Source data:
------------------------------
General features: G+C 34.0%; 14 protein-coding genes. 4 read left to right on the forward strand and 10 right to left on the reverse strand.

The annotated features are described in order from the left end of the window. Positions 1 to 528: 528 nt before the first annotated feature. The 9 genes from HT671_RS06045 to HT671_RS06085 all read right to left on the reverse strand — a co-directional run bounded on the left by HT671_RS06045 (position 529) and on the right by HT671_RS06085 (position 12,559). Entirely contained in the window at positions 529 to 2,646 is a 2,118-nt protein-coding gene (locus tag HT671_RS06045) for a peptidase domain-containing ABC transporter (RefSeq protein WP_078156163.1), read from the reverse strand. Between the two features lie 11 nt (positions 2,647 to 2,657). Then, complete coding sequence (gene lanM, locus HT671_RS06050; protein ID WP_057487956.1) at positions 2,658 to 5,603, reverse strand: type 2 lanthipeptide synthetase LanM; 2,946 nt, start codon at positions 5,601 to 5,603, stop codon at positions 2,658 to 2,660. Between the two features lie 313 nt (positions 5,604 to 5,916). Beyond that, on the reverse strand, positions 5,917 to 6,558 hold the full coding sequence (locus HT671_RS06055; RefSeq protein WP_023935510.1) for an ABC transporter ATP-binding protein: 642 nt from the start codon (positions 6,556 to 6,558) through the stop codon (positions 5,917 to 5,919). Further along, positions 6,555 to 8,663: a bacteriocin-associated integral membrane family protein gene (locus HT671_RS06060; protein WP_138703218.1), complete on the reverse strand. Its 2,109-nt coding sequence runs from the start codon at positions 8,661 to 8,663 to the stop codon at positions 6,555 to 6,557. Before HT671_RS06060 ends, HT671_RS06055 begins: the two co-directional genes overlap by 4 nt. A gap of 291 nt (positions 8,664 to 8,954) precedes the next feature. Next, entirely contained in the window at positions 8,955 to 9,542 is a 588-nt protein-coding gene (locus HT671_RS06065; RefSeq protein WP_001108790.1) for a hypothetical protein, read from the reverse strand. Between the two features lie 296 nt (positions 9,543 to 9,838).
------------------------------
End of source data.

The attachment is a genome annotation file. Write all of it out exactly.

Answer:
General features: G+C 34.0%; 14 protein-coding genes. 4 read left to right on the forward strand and 10 right to left on the reverse strand.

The annotated features are described in order from the left end of the window. Positions 1 to 528: 528 nt before the first annotated feature. The 9 genes from HT671_RS06045 to HT671_RS06085 all read right to left on the reverse strand — a co-directional run bounded on the left by HT671_RS06045 (position 529) and on the right by HT671_RS06085 (position 12,559). Entirely contained in the window at positions 529 to 2,646 is a 2,118-nt protein-coding gene (locus tag HT671_RS06045) for a peptidase domain-containing ABC transporter (RefSeq protein WP_078156163.1), read from the reverse strand. Between the two features lie 11 nt (positions 2,647 to 2,657). Then, complete coding sequence (gene lanM, locus HT671_RS06050; protein ID WP_057487956.1) at positions 2,658 to 5,603, reverse strand: type 2 lanthipeptide synthetase LanM; 2,946 nt, start codon at positions 5,601 to 5,603, stop codon at positions 2,658 to 2,660. Between the two features lie 313 nt (positions 5,604 to 5,916). Beyond that, on the reverse strand, positions 5,917 to 6,558 hold the full coding sequence (locus HT671_RS06055; RefSeq protein WP_023935510.1) for an ABC transporter ATP-binding protein: 642 nt from the start codon (positions 6,556 to 6,558) through the stop codon (positions 5,917 to 5,919). Further along, positions 6,555 to 8,663: a bacteriocin-associated integral membrane family protein gene (locus HT671_RS06060; protein WP_138703218.1), complete on the reverse strand. Its 2,109-nt coding sequence runs from the start codon at positions 8,661 to 8,663 to the stop codon at positions 6,555 to 6,557. Before HT671_RS06060 ends, HT671_RS06055 begins: the two co-directional genes overlap by 4 nt. A gap of 291 nt (positions 8,664 to 8,954) precedes the next feature. Next, entirely contained in the window at positions 8,955 to 9,542 is a 588-nt protein-coding gene (locus HT671_RS06065; RefSeq protein WP_001108790.1) for a hypothetical protein, read from the reverse strand. Between the two features lie 296 nt (positions 9,543 to 9,838).